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The pair inspired by rosy love,
They tread a soft enchanted path.
They reck not the fate of its bursting wrath.
Alas! if Love do not reveal
Far off upon his trembling wing ;
THE SAILOR'S FAREWELL.
Farewell ! Farewell ! the voice
hear, Has left its last soft tone with you, Its next must join the seaward cheer,
And shout among the shouting crew.
The accents which I scarce could form
Beneath your frown's controlling check, Must give the word, above the storm,
To cut the mast and clear the wreck.
The timid eye I dared not raise, –
Thé hand that shook when press'd to thine, Must point the guns upon the chase,
Must bid the deadly cutlass shine.
To all I love, or hope, or fear,
Honour, or own, a long adieu ! To all that life has soft and dear,
Farewell I save memory of you !
Love, like the grave, levels earth’s vain distinctions,
THE RETREAT OF LOVE.
By heavenly feet thy paths are trod, Undying Love's, who here ascends a throne To which the steps are mountains; where the god
Is a pervading life and light, — so shown
Not on those summits solely, nor alone In the still cave and forest ; o'er the flower
His eye is sparkling, and his breath hath blown, His soft and summer breath, whose tender power Passes the strength of storms in their most desolate
All things are here of him ; from the black pines
That are his shade on high, and the loud roar Of torrents, where he listeneth; to the vines Which slope his green path downward to the
shore, Where the bow'd waters meet him, and adore, Kissing his feet with murmurs ; and the wood,
The covert of old trees, with trunks all hoar, But light leaves, young as joy, stands where it stood, Offering to him and his a populous solitude.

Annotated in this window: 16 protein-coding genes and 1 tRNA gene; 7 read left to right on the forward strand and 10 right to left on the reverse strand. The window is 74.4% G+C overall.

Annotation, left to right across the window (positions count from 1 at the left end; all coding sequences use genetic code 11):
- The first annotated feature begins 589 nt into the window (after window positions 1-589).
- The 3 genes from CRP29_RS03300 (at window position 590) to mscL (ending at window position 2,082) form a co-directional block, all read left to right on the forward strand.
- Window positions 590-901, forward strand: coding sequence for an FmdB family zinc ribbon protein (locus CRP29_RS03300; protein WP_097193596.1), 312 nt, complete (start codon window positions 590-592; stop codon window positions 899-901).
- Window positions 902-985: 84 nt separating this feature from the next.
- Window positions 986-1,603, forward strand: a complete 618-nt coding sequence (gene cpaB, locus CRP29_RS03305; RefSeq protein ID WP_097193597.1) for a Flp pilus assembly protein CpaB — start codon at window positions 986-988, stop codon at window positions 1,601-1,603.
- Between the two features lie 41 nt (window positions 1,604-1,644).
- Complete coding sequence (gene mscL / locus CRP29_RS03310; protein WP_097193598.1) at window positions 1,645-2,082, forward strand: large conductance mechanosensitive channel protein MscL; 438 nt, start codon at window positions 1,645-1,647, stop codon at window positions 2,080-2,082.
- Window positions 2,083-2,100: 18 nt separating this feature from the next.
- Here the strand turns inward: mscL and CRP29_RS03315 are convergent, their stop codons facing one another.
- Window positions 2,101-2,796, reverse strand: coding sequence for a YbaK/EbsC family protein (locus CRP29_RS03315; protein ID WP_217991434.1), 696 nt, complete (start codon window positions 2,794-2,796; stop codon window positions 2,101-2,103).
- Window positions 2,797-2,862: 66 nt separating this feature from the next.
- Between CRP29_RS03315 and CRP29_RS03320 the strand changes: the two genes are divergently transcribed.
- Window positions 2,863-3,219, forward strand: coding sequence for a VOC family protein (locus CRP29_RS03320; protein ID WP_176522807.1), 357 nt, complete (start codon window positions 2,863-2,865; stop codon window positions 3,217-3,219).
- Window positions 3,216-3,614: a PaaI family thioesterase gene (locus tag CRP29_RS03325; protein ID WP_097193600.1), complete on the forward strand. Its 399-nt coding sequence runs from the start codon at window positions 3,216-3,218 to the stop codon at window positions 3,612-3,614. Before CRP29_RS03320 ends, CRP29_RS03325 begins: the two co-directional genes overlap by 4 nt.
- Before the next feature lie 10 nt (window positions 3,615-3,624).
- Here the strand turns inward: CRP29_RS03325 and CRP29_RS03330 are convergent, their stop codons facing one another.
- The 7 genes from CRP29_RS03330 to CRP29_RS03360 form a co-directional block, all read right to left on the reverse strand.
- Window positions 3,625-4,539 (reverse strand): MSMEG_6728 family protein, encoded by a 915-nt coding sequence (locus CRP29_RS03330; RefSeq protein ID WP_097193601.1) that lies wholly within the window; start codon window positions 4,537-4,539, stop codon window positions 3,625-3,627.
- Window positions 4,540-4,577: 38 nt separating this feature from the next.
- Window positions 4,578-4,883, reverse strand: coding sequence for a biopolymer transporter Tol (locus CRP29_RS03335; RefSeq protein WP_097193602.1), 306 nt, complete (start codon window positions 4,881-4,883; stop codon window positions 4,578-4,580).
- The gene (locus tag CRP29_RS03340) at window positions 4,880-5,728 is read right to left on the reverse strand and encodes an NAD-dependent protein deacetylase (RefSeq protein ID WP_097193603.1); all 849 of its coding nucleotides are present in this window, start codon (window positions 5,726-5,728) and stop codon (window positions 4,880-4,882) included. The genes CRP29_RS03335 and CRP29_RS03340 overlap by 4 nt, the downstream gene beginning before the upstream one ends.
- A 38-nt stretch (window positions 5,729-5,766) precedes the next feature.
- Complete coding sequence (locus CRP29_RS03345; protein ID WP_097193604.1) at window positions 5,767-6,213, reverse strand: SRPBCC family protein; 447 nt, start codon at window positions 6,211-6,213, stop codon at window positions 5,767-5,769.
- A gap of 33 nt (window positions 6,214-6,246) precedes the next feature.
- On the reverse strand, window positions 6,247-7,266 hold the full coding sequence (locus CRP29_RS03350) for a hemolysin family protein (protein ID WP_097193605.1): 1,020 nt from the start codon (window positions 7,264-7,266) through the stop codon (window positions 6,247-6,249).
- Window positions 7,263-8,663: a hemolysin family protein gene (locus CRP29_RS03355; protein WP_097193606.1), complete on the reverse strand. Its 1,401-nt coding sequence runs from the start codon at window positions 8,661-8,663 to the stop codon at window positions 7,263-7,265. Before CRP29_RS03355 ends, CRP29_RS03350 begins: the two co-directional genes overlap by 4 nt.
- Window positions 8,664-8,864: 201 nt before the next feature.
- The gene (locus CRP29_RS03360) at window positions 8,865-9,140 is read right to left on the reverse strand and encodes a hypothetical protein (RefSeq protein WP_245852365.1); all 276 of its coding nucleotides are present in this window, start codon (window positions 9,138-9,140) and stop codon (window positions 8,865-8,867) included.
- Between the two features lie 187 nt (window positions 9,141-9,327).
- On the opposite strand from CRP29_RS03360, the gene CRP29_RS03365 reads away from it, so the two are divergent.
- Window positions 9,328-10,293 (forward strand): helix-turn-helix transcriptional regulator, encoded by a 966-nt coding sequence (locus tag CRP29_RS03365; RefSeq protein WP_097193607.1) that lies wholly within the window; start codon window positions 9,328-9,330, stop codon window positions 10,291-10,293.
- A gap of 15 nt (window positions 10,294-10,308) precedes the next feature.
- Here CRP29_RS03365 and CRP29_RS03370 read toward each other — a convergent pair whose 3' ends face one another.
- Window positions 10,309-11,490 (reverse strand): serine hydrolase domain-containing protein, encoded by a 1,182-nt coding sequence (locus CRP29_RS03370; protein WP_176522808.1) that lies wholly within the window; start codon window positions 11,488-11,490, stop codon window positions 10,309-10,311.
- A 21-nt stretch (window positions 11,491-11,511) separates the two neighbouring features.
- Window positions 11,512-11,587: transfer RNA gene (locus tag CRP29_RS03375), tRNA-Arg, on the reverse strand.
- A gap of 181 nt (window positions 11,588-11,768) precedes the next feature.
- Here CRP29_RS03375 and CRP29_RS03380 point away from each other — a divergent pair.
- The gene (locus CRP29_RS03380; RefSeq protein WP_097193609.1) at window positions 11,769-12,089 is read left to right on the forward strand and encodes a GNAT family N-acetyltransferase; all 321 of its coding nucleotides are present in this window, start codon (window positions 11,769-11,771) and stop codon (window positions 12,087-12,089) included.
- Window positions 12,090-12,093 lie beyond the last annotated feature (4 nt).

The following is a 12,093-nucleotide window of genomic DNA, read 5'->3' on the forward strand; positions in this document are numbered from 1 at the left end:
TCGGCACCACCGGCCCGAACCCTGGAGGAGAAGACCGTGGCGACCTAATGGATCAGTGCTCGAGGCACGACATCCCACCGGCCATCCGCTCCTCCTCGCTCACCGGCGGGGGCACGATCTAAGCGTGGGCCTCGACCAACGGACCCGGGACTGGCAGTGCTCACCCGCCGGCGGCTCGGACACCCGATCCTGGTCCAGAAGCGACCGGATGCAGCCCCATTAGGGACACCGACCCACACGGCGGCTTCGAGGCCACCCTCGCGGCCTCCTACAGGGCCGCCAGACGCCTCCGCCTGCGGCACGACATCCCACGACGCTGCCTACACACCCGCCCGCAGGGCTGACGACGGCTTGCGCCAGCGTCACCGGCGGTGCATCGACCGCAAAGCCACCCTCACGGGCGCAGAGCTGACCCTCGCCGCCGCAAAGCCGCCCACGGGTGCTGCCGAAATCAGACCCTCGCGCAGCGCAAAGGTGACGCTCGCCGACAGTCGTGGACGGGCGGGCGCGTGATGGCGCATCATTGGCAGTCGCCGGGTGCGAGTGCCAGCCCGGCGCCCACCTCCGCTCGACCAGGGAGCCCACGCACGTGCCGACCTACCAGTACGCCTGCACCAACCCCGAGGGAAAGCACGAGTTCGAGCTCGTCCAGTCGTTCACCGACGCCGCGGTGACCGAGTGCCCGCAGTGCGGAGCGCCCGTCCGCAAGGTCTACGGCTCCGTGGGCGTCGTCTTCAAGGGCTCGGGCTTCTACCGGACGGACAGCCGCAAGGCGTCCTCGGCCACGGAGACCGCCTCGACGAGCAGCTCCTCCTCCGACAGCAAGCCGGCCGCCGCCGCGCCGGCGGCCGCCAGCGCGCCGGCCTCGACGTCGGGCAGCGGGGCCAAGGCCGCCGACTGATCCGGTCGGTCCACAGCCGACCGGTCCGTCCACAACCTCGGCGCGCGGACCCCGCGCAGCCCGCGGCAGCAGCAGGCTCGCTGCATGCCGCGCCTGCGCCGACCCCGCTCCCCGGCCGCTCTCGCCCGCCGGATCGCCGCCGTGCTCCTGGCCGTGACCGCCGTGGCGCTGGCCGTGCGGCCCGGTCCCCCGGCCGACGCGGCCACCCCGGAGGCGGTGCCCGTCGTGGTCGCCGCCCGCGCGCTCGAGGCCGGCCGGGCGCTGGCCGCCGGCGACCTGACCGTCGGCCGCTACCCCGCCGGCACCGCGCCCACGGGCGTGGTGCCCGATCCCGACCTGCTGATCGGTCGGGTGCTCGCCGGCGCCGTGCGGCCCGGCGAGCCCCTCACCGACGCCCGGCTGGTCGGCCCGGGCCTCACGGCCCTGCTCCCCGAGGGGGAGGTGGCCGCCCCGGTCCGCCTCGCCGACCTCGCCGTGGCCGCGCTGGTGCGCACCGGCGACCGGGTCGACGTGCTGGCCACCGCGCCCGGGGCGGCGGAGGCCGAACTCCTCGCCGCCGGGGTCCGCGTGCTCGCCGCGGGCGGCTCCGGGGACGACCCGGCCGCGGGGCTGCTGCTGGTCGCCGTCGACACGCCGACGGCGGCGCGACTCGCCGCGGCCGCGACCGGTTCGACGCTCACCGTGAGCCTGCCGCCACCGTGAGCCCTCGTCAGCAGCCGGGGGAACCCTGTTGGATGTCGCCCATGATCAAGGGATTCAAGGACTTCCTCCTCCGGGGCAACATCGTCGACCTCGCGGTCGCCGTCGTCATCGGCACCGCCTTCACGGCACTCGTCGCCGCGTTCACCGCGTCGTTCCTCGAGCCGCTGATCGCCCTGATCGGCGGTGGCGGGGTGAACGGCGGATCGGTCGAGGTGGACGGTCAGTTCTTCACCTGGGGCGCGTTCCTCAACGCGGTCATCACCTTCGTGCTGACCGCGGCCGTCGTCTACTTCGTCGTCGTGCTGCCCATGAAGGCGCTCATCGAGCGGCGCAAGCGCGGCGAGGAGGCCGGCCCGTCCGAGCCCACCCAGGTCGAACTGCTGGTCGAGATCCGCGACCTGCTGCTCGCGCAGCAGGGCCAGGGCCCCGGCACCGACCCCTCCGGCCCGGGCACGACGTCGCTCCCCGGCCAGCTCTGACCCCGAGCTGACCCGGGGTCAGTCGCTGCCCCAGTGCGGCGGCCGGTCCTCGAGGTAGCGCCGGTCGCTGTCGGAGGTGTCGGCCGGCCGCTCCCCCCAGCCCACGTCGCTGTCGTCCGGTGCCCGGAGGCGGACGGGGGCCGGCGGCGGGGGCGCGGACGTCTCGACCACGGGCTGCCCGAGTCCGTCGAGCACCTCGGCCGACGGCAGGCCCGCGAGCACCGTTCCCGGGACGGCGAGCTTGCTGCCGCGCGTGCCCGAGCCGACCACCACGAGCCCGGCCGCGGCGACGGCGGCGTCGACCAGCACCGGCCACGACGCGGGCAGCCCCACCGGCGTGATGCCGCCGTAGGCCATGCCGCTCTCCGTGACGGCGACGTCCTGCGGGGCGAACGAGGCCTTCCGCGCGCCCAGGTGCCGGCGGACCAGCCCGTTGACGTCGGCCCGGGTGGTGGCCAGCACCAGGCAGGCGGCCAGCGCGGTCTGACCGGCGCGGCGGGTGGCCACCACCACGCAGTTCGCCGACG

A populous solitude of bees and birds,
And fairy-form'd and many-colour'd things, Who worship him with notes more sweet than words.
And innocently open their glad wings,
Fearless and full of life: the gush of springs, And fall of lofty fountains, and the bend
Of stirring branches, and the bud which brings The swiftest thought of beauty, here extend, Mingling, and made by Love, unto one mighty end.
He who hath loved not, here would learn that lore,
And make his heart a spirit; he who knows
For this is Love's recess, where vain men's woes,
He stands not still, but or decays, or grows Into a boundless blessing, which may
vie With the immortal lights, in its eternity.
THE LOVE OF LATER YEARS.
They err who deem Love's brightest hour in bloom
ing youth is known : Its purest, tenderest, holiest power in after life is
shown, When passions chasten'd and subdued to riper years
are given, And earth and earthly things are view'd in light that
breaks from Heaven.
It is not in the flush of youth, or days of cloudless
mirth, We feel the tenderness and truth of Love's devoted
worth; Life then is like a tranquil stream which flows in
sunshine bright, And objects mirror'd in it seem to share its sparkling
'Tis when the howling winds arise, and life is like
Whose mountain billows brave the skies, lash'd by
the storm's commotion, When lightning cleaves the murky cloud, and thun
derbolts astound us, 'Tis then we feel our spirits bow'd by loneliness
Oh! then, as to the seaman's sight the beacon's
twinkling ray Surpasses far the lustre bright of summer's cloudless
day, E'en such, to tried and wounded hearts in manhood's
darker years, The gentle light true love imparts, mid sorrows, cares,